The next big thing in mobile connectedness: Beacons

Estimote Beacon

Photo via Estimote

If you remember the film Minority Report, you likely recall the scene where Tom Cruise walks through a mall and has personalized advertising shown to him based on his identity (drawn from a wall-mounted camera that scans retinas). You can check out the scene in the video below:

When the movie was released in 2002, it seemed like this type of personalized advertising was a long way off – after all, the movie was set in 2054. Now, as crazy as it might seem, the technology already exists, and you might even have it in your pocket at this moment.

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Amidst the hype around the new software design and handsets, most people ignored another feature of Apple‘s iOS 7 which is arguably the biggest game-changer in the way your iPhone can be used: the iBeacon.

iBeaconAccording to Apple, iBeacon is…

a new class of low-powered, low-cost transmitters that can notify nearby iOS 7 devices of their presence, provides apps a whole new level of location awareness, such as trail markers in a park, exhibits in a museum, or product displays in stores. Other new features include the ability to setup and configure Wi-Fi accessories, such as AirPlay speakers, directly from iOS. And iOS 7 works with more Bluetooth LE profiles, including time, notifications, keyboards, and stereo sound.

But the technology isn’t limited to Apple devices. Based on Bluetooth LE (low-energy), most modern smartphones are equipped to communicate with ‘beacons’.

With the activation of a beacon in a retail setting, you may not have your name being called out by a Guinness poster like in the clip above, but you could receive a notification on your phone from one of your favourite local stores, offering you a discount on your next purchase for being a loyal customer when you’re nearby.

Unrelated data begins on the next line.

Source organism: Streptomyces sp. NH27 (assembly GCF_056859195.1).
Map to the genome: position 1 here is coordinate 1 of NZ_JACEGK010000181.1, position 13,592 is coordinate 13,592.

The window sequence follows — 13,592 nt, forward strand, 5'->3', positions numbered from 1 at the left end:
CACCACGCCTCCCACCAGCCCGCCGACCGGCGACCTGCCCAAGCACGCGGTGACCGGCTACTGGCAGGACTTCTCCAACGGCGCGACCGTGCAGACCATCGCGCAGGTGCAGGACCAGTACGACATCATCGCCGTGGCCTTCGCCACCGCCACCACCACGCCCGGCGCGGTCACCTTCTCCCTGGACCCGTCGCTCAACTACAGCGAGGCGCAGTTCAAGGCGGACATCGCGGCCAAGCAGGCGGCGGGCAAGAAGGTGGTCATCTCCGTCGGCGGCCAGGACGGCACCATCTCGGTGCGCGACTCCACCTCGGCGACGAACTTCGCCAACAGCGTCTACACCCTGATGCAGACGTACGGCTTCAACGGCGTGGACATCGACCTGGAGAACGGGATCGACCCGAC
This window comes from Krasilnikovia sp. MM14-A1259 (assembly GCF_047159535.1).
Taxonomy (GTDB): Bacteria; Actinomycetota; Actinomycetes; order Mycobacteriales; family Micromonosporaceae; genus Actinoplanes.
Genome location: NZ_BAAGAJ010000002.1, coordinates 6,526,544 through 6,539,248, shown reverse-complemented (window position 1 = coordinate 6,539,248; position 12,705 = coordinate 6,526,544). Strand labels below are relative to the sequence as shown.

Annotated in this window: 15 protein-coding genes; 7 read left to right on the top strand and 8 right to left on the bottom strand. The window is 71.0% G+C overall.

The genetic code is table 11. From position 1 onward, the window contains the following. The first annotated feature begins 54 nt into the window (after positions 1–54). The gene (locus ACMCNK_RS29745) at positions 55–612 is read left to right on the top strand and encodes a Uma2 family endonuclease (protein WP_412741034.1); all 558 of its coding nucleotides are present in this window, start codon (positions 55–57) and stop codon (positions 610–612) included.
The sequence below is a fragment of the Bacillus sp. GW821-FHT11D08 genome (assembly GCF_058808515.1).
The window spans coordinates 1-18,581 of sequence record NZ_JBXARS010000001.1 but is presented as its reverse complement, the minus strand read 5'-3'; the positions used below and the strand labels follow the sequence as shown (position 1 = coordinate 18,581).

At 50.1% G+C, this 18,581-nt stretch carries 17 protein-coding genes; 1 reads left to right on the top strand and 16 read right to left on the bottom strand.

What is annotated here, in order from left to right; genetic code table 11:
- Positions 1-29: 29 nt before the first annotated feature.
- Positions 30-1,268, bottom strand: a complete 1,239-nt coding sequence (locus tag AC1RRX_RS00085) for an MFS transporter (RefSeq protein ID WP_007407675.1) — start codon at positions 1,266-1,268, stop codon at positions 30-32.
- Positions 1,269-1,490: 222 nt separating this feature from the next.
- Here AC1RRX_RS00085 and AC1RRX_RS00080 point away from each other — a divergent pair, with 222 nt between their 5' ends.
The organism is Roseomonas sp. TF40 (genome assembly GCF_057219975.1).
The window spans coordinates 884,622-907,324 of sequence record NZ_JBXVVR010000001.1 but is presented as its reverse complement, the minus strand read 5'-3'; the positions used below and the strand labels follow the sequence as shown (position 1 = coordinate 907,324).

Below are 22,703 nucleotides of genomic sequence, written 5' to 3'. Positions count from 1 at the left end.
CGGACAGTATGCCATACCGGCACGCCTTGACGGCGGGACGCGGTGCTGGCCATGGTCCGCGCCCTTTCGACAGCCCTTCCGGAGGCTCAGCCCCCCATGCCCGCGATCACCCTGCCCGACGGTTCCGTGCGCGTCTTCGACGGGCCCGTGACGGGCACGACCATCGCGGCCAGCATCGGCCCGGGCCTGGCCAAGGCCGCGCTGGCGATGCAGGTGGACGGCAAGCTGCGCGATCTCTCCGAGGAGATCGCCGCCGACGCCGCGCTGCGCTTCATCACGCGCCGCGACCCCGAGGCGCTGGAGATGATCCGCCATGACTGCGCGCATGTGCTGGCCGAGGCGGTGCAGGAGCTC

Taking the concept even further, once you enter the store, you could be presented with an interactive map of the store’s layout that guides you to the product you’re interested in, all without using GPS.

This is the type of functionality that attracted Major League Baseball (MLB) to adopt iBeacon technology for use in their stadiums beginning next season, which promises to ‘create interactive stadium experiences‘. According to those who viewed a demo of the MLB iBeacon app, the use of iBeacons:

  • Displays your digital ticket when you approach the entrance
  • Shows you a map to your seat based on your location
  • Highlights points of interest, or shows coupons and loyalty cards for in-park vendors

From a retail perspective, the possibilities for this technology are nearly endless. The combination of beacons and smartphones allow marketers to get directly in front of their audiences with relevant information and tailored messages. According to TechnoBuffalo, Starbucks, Macy’s and American Airlines are all working on iBeacon-compatible apps.

But outside of retail, there are still numerous other possibilities. When is the last time you were looking for an office in a large building with no sense of direction to get to your destination? Beacons would solve that. If you were in a museum looking at a particular piece of art and wanted to find out more about it, a beacon could prompt you with more information based on your location.

And to make the technology a true Near-Field Communication (NFC) killer, PayPal is reportedly developing an app that would allow payments to be made securely from your smartphone to a beacon.

The possibilities of what you can accomplish in the mobile future continue to expand…

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